What is the Shadow Self you mentioned in your post right before going to camp? And what was the Thorn & Feri work you mentioned?

The concept of a Shadow Self is largely Jungian in origin (http://en.wikipedia.org/wiki/Carl_Jung#The_shadow). It suggests that we are comprised of shadow and light, that both are holy and that to try to separate these parts into "good" and "evil" is dualistic and too simplistic. Christianity has left a legacy on our culture of separating things into black and white, good and evil. I don't think the world is that simple. There are many shades of gray. And many things we are taught to perceive as "bad" or "evil" -- such as death -- are actually integral parts of life. We cannot define light without shadow, and to be whole human beings, we must embrace both parts of our psyche. Does that make sense?

So the work I've been doing with my Shadow is coming to know it and accept it. To integrate it where I can, and change the behaviors that emanate from it where I can. There are several books that give hints of information about this concept: "The Spiral Dance" or "Twelve Wild Swans," both by Starhawk are two I particularly recommend. Both may even be available at your library, depending on where you live.

Shadow work features prominently in the Feri tradition of Witchcraft (http://www.feritradition.org/), a tradition that heavily influences the Reclaiming tradition (http://www.reclaiming.org) that I do a lot of work in. T. Thorn Coyle (http://www.thorncoyle.com) is a prominent teacher in both communities, and a recent author of a fabulous book that I strongly recommend to anyone interested in creating a personal spiritual practice: "Evolutionary Witchcraft".

This is a short question with a long answer... I could go on, but I imagine I may be hitting maximum saturation right about now!

What is Chakra?

Here is one that I can just send you a good link for: http://www.sacredcenters.com/chakras.html For further info, I recommend any of Anodea Judith's work.

How does Tarot work? Does it take a lot of practice?

The tarot is simply a system of cards with images that you learn to interpret. It does take practice, but it's fun. Authors I recommend here: Mary Greer, Rachel Pollack. Also, this very cool website: http://www.learntarot.com

Do you have advice for someone like me who wants to learn more but unsure how/where to go from here?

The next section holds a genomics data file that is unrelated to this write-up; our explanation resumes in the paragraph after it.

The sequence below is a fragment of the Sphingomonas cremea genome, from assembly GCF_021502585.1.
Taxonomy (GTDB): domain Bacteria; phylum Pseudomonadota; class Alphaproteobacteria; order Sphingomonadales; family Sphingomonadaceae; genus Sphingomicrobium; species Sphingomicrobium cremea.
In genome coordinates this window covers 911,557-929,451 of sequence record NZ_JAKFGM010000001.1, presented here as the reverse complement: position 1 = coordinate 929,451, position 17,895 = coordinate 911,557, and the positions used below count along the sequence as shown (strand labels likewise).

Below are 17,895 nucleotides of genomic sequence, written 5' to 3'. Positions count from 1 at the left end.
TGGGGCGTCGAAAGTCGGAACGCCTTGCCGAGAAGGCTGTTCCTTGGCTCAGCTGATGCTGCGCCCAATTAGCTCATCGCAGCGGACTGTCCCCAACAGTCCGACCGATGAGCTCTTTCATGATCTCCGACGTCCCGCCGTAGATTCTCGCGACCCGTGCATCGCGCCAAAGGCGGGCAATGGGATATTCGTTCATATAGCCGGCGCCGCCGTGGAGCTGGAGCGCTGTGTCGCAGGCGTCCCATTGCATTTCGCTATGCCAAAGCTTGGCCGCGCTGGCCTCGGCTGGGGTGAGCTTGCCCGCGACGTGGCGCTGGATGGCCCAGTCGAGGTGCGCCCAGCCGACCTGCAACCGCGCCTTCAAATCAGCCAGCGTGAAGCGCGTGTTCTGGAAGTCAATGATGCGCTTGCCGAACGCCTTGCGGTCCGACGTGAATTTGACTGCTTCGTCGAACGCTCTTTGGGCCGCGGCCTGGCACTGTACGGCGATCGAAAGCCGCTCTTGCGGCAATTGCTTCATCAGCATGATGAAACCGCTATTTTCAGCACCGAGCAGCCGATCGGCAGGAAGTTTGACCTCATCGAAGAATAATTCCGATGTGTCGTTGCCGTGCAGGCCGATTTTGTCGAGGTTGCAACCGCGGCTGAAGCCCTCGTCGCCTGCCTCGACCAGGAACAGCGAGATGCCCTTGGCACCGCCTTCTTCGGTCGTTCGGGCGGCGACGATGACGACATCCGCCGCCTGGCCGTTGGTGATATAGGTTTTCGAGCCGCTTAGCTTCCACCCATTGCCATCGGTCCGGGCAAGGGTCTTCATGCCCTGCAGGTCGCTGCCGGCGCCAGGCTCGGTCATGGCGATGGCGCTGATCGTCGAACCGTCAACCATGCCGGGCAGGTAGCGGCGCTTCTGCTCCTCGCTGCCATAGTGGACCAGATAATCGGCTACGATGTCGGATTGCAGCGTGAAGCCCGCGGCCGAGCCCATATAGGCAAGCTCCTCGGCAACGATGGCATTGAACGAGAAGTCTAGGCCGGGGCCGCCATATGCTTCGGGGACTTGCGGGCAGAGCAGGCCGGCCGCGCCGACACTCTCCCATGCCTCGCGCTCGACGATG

Read and ask questions. Visit websites -- and do not lose your bullshit-o-meter. Being skeptical is not a bad thing. If something sounds wonky to me, I pay attention to that. I examine it. Am I uncomfortable because it's an issue I need to explore, or am I uncomfortable because it's genuinely stupid? And it's okay to change my mind later, either way. Find good mentors, and when the time is right, and if you decide to actually pursue the path, perhaps seek out community.

Do you know of any other sites or LJ communities that may help?

Honestly, I have gotten so jaded with the internet lately -- there is so much stupid bickering and fundamentalism, that I'm hard-pressed to think of a good place to send you, other than those I've already given. It's hard to find resources that aren't overrun with teenagers using Wicca or Witchcraft as a handy way to rebel, or adults who have never left their D&D teens, other than in chronology.

Still, there is good stuff out there, if you know where to look. Start with what I've given you. If you are brave, enter "wicca" or "witchcraft" into the search engine at LJ (you could do the same here at Diaryland) under interests. Then let the sorting start. As with anything, there is a lot of crap out there that has to be sorted to find the treasures. Several of my friends at LJ are also Witches or Wiccans, so looking at their profiles and what groups they are members of might be a good place to start... and I'm always willing to be a resource.

I'm totally willing to add to this list, so if you have a burning question, leave it in the comments!

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Recent Entries ...
Go Here - Tuesday, Aug. 29, 2006
Short, But Sad Good-bye - Sunday, Oct. 16, 2005
Jasmine's Story ... Our Story - Friday, Sept. 30, 2005
Ache - Thursday, Sept. 29, 2005
Twists & Turns - Tuesday, Sept. 27, 2005